National Academy Of Medicine
Four NIHers are among the 100 New Members of the National Academy of Medicine.
Carolina Barillas-Mury (NIAID), Distinguished Investigator, Laboratory of Malaria and Vector Research, for discovering how plasmodium parasites manipulate the mosquito immune system to survive, and how these interactions maintain global malaria transmission.
Jessica Gill (formerly NINR, now at Johns Hopkins University School of Nursing), for her team’s reporting that acute plasma tau predicts prolonged return to play after a sport-related concussion.
Mariana Julieta Kaplan (NIAMS) Chief, Systemic Autoimmunity Branch, and Deputy Scientific Director, for seminal contributions that have significantly advanced the understanding of the pathogenic role of the innate immune system in systemic autoimmune diseases, atherosclerosis, and immune-mediated vasculopathies.
Shannon Nicole Zenk (Director, NINR) for research on the built environment in racial/ethnic minority and low-income neighborhoods that enriched understanding of the factors that influence health and contribute to health disparities, demonstrating the need for multilevel approaches to improve health and achieve health equity.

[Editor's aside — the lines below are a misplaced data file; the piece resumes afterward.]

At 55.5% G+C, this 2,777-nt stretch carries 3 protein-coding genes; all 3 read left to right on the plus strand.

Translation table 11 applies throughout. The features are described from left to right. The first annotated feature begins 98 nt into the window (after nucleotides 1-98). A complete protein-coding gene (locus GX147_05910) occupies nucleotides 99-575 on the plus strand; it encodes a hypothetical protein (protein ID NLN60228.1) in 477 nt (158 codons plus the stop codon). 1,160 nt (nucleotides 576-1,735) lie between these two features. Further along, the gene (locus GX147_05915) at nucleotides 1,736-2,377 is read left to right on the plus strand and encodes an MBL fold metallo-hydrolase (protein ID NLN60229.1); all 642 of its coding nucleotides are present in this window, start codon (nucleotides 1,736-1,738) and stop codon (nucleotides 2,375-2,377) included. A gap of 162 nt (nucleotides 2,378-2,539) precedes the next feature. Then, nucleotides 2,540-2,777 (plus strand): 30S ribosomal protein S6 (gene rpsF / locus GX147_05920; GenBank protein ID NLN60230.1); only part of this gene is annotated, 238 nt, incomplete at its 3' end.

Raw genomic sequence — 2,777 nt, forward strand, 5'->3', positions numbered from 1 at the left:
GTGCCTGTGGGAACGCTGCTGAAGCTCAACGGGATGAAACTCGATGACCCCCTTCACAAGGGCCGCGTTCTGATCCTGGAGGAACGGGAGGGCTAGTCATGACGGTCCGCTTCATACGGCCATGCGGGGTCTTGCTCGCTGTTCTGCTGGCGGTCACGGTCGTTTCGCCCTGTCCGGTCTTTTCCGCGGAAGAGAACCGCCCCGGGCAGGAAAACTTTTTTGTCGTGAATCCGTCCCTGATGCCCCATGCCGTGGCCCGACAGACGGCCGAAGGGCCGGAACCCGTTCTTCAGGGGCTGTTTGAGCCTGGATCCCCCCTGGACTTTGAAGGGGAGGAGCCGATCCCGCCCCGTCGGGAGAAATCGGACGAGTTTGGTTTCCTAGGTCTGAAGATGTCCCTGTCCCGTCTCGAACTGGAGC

It was a banner year for NIH at the 2021 Samuel J. Heyman Service to America Medals celebration, also known as “the Sammies,” which honors “feds” who make significant contributions to the health and wellbeing of Americans.
2021 COVID Response Award: NHLBI Director Gary Gibbons and NIMHD Director Eliseo Pérez-Stable were honored for addressing the higher COVID-19 rates in the nation’s underserved communities. The two worked tirelessly to develop and implement federal programs for the nation’s underserved communities that increased testing and participation in COVID-19 treatment and vaccine trials.
2021 Federal Employee of the Year Award: Barney Graham, deputy director of NIH’s Vaccine Research Center (VRC), and Kizzmekia Corbett, formerly with the VRC and now at Harvard University T.H. Chan School of Public Health, Boston. They received this honor for leading the groundbreaking research that led to an mRNA vaccine for COVID-19.
Finalist: NCI Senior Investigator Brigitte Wideman for her work on neurofibromatosis.
This page was last updated on Monday, January 31, 2022